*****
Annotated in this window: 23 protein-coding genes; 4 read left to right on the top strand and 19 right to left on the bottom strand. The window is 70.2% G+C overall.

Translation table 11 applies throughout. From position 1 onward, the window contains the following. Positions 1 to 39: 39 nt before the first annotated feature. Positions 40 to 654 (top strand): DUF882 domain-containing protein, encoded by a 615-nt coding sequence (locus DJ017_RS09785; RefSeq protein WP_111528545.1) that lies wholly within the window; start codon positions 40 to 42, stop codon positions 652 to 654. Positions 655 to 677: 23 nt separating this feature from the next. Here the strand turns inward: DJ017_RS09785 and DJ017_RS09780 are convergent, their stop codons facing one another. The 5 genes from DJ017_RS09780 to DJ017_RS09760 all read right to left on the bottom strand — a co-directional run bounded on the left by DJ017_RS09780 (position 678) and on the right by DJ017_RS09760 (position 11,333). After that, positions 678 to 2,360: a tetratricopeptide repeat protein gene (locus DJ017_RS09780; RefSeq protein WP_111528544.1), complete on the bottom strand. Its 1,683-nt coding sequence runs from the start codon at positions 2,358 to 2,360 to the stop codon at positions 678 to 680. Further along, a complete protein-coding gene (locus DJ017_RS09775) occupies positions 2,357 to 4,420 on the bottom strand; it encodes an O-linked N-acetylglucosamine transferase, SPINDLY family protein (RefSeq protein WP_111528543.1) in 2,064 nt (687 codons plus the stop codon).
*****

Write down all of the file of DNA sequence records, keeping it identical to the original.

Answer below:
Annotated in this window: 23 protein-coding genes; 4 read left to right on the top strand and 19 right to left on the bottom strand. The window is 70.2% G+C overall.

Translation table 11 applies throughout. From position 1 onward, the window contains the following. Positions 1 to 39: 39 nt before the first annotated feature. Positions 40 to 654 (top strand): DUF882 domain-containing protein, encoded by a 615-nt coding sequence (locus DJ017_RS09785; RefSeq protein WP_111528545.1) that lies wholly within the window; start codon positions 40 to 42, stop codon positions 652 to 654. Positions 655 to 677: 23 nt separating this feature from the next. Here the strand turns inward: DJ017_RS09785 and DJ017_RS09780 are convergent, their stop codons facing one another. The 5 genes from DJ017_RS09780 to DJ017_RS09760 all read right to left on the bottom strand — a co-directional run bounded on the left by DJ017_RS09780 (position 678) and on the right by DJ017_RS09760 (position 11,333). After that, positions 678 to 2,360: a tetratricopeptide repeat protein gene (locus DJ017_RS09780; RefSeq protein WP_111528544.1), complete on the bottom strand. Its 1,683-nt coding sequence runs from the start codon at positions 2,358 to 2,360 to the stop codon at positions 678 to 680. Further along, a complete protein-coding gene (locus DJ017_RS09775) occupies positions 2,357 to 4,420 on the bottom strand; it encodes an O-linked N-acetylglucosamine transferase, SPINDLY family protein (RefSeq protein WP_111528543.1) in 2,064 nt (687 codons plus the stop codon).